Muriel pretended to check a particularly unattractive carpet-bag next to her, so Ginny took up Fleur’s argument, realising they could be onto a winning argument.
“Yes, we just take you out quickly – have your lunch for you at the usual time and everything – and then we’ll be gone.”
“Could you not leave now instead, dear? And send Percival round for a chat?”
“We’re going to bother you every day until you come with us.”
“Alright, then, I shall come with you,” she announced, and Ginny had the feeling from the gleam in Muriel’s eyes that she only agreed to see the surprise register on their faces. “Mitsy, pack this bag with some necessities.”
“Her most valuable and useless trinkets,” Ginny told the elf quietly in passing, and received an uncouth hand gesture in return. However, when Muriel’s house-elf dawdled back some time later, she had indeed packed the sort of possessions Ginny imagined her great-aunt to be carrying when leaving her home for good (whether she knew it or not). Silk stockings, prized goblin-made silverware, a snuffbox containing some strands of unicorn hair and her husbands’ hair… it was all exactly as Ginny would have expected when she peered in as it passed under her nose.
“I don’t theenk she weell be wanting a wheeled chair,” Fleur said loudly to Ginny with a wink, “she has too much pride.”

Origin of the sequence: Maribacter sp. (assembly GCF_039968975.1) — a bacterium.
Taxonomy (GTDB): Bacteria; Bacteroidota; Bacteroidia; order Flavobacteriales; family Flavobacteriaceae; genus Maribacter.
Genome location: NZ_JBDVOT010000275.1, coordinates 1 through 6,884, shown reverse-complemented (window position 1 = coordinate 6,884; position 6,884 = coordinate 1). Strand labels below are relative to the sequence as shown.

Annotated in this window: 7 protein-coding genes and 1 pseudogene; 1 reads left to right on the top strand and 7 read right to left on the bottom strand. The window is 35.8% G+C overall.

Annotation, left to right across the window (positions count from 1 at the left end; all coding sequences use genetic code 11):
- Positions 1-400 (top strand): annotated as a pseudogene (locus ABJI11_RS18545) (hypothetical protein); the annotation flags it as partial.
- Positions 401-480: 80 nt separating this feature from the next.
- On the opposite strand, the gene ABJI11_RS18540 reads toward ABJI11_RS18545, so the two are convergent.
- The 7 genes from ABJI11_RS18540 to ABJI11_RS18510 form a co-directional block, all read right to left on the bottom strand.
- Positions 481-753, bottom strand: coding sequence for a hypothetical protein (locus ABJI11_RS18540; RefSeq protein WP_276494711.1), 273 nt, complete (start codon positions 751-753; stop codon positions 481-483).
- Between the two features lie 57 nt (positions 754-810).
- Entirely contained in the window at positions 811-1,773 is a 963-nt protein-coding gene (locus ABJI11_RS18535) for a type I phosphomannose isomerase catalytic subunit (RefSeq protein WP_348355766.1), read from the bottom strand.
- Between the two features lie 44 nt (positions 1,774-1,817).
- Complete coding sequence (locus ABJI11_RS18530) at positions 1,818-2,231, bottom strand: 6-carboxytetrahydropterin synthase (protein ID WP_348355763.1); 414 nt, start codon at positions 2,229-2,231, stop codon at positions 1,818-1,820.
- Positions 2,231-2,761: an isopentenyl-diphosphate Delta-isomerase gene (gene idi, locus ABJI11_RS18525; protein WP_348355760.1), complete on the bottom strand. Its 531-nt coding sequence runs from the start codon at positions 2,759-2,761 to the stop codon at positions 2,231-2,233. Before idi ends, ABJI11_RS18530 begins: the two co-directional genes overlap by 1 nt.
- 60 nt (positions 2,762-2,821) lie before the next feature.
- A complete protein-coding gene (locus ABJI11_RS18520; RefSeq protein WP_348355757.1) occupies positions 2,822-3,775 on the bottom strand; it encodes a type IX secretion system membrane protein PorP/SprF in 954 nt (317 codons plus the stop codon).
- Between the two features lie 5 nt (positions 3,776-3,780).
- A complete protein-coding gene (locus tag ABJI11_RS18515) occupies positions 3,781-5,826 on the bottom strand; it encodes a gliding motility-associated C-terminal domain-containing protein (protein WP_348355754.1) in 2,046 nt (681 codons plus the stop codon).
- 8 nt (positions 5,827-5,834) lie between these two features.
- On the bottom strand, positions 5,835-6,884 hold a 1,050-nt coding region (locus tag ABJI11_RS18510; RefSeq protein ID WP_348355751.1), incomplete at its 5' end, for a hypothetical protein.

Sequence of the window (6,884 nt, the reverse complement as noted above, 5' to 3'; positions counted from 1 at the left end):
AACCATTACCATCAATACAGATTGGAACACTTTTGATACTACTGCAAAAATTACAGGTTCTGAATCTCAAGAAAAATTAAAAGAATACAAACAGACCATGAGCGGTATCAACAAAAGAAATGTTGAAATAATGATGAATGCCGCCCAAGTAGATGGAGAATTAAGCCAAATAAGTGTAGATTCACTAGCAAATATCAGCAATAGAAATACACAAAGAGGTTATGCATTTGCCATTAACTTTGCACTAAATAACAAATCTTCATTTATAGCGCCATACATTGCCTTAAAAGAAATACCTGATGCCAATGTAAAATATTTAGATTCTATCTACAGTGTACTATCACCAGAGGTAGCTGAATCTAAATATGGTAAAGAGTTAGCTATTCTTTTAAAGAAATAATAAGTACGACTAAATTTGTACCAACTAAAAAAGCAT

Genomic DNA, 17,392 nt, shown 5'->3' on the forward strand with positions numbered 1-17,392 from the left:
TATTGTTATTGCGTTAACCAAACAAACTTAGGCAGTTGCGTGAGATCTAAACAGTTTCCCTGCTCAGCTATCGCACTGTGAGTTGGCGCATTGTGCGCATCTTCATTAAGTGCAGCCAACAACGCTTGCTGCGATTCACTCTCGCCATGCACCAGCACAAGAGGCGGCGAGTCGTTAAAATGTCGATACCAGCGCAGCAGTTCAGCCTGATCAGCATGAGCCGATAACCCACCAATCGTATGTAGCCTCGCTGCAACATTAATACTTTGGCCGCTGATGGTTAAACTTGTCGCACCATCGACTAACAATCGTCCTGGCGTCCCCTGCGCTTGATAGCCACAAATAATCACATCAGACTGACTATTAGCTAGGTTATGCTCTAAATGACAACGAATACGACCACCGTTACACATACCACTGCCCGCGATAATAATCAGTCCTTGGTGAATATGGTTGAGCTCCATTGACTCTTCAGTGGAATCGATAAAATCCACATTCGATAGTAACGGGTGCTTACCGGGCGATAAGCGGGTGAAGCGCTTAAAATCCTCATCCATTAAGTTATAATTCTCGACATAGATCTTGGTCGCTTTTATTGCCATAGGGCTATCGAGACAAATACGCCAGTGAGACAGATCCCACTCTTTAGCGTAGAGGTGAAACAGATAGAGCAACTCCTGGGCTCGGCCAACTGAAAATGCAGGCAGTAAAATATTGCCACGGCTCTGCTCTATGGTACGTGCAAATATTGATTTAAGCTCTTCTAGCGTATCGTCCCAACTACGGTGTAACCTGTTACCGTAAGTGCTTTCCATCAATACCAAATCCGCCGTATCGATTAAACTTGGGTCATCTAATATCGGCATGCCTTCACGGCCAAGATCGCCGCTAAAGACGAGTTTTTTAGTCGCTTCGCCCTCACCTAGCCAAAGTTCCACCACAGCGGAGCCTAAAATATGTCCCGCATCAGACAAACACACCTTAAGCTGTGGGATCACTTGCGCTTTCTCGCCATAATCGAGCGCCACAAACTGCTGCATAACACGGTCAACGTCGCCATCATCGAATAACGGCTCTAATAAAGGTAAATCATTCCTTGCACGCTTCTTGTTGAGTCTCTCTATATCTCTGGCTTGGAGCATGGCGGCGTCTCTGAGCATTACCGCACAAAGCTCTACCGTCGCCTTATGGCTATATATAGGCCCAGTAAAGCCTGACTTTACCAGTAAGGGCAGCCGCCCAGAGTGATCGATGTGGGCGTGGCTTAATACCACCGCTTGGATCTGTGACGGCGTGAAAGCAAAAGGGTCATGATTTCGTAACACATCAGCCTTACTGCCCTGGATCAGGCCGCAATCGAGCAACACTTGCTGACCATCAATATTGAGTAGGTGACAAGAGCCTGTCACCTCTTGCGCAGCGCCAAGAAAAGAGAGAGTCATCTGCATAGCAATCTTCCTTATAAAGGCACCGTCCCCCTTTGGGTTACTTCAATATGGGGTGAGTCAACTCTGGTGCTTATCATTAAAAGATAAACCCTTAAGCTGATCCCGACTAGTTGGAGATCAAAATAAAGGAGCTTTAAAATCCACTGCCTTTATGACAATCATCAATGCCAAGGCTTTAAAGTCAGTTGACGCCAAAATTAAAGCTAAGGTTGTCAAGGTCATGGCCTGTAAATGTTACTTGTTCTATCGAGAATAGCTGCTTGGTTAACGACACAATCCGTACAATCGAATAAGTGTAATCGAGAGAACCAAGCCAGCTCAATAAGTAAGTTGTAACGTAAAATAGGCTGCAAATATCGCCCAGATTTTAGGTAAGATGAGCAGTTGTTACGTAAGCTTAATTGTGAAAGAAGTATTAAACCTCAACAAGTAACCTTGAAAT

“Actually, a wheelchair is exactly what I need right now, thank you very much,” Muriel demanded, “so conjure me one before my hallway becomes my coffin!”
Fleur obliged, and they quickly had Muriel seated in a plushy wheelchair that Ginny thought she might not mind owning as an actual armchair. Conjured items had a habit of disappearing after a few days, however, if they weren’t constantly being watched, so any ideas she entertained of doing away with it once they turfed Muriel out on Ogden’s doorstep were, sadly, redundant.
“Now, when you Apparate with me, you must each take one of my hands and one handle on the chair – ”
“But what about Mitsy? She needs to come, I want her to see it. It’s by order of Hermione Granger, you see, one of the Golden Trio and highly respected advocate of house-elf rights. I do believe you –”